Fragment is a surreal puzzle-platformer adventure game where you're led through the subconscious by a spirit-guide. This page documents the work I did on the project, and my design process.
My Role: Gameplay Design. Product Owner
Engine: Unity 3D
Team Size: 11 (3 Designers)
Time Frame: 8 Weeks
Genre: Third person Puzzle-Platformer
What I did
Music & SFX
Pitching & Presenting
Scrum / Agile
Movement Design & Scripting
Puzzle Design & Scripting
In Fragment, the player explores a surreal world, together with their spirit-companion. They complete challenging puzzles in dangerous terrain, to uncover forgotten memories.
The main character had to feel weak and frail, as this was important in the game's narrative, and reinforced dependency on the spirit-companion. The design was therefore aimed towards players feeling nimble and light, but not acrobatic.
Movement With Flow
Complexity Through Level-Design
The player movement consists of several different scripts, with different functionality. They are all run through a main script, making it easier to manage.
Maps & Translates Input
Main Movement Script
Order of Execution
Stores Player States
Special Case Events
e.g. Jumping, staggering
Every frame, the Main Movement Script calls all necessary functions in the appropriate order, then applies movement to the player.
Grabbing & Climbing Ledges
The most technically challenging part of the movement was ledge-grabbing. It was a challenge to get it working consistently on different kinds of geometry.
How it works: when the player is in the air, while moving downwards, we run a series of checks, looking for something to grab:
Check For Wall
Check For Surface
Check For Edge
Check For Obstruction
Grab the Ledge
If any of the checks fail, we wait for the next frame, and run this again. If they all pass, we grab the ledge and switch to the hanging state. Once hanging, the player can press jump to climb up the ledge, following the same path as our "Check for Obstruction" traces.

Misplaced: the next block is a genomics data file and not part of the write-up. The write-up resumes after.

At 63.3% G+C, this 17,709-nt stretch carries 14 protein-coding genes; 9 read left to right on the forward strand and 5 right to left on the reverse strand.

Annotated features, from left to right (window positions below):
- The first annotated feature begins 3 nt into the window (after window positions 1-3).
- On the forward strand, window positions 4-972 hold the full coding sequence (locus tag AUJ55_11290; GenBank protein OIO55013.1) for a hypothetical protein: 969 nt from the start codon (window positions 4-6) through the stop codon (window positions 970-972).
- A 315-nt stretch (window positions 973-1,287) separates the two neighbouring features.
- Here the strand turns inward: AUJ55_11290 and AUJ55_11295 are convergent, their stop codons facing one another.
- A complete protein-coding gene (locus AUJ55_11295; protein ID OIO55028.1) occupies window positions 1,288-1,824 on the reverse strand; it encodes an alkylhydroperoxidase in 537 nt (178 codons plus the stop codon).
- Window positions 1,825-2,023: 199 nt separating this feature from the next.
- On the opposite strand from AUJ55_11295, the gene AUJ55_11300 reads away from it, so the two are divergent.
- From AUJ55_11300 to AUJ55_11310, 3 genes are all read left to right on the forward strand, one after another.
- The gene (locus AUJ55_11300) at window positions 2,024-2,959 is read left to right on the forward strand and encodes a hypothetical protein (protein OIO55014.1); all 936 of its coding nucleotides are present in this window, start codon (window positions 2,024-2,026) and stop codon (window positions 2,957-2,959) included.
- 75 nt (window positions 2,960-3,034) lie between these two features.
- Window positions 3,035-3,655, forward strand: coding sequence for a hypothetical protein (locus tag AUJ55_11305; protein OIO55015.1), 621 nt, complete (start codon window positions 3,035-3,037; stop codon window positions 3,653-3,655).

Puzzle Design & Implementation
Puzzles in the game are based on directing a beam of light, using movable prisms. Light is used to power "receivers" that open gates and activate switches.
Puzzles are divided into three categories:
Onboarding puzzles, meant to introduce the player to concepts & mechanics.
Skill-check puzzles, that make sure the player understands the concepts.
Challenge puzzles, where players do actual puzzle-solving.
Level - "The Cake"
"The Cake" is the game's third and final level. Conceptual choices were made to serve the needs of our team and game:
Vertical spaces separate the level from the rest of the game spatially. Climbing a tower embodies the final events of the narrative.
The level features a unique mechanic, turning the center of the tower to unlock new rooms and paths. This adds mechanical complexity, when the player is comfortable with the game's main mechanics.
Make it a Challenge
This is the end of the game, and it should feel like it!
The level consists of a rotating center, with three floors, and surrounding rooms containing puzzle challenges.
The player's goal is to power two receivers at the top of the tower, to open the exit. This requires thinking spatially, and planning ahead.
The player needs to set up the surrounding rooms, and the tower's rotation, to direct beams up from the lower floors.
To rotate the level, the player needs to keep solving the room's puzzles. Each puzzle contributes something to the main goal of powering the exit, giving the level a sense of progression.
The player is guided through the level using assumptions and catches. Initially, the player assumes that they need to climb the tower, the catch is; the exit is locked. They then assume that they need to keep rotating the tower, but find out there's more to it than that.
This way, the player already has an understanding of the level's geometry, and the rooms layouts when they're introduced to the level's main challenge.
This project was made during the covid-19 quarantine, which made planning challenging. To keep organized, we used a virtual office, Miro, and regular meetings to clear up questions and make sure everyone was in the loop.
Throughout production, I helped the team manage our weekly sprints, user story backlog, roadmaps and meetings. Keeping everything flexible, and pivoting based on feedback was key for the project.
Weekly Presentations & Pitching
Each week, I would present the game to a jury of industry professionals. It was important to make sure I spoke for the team as a whole, so I would make sure to write it together with members of my team.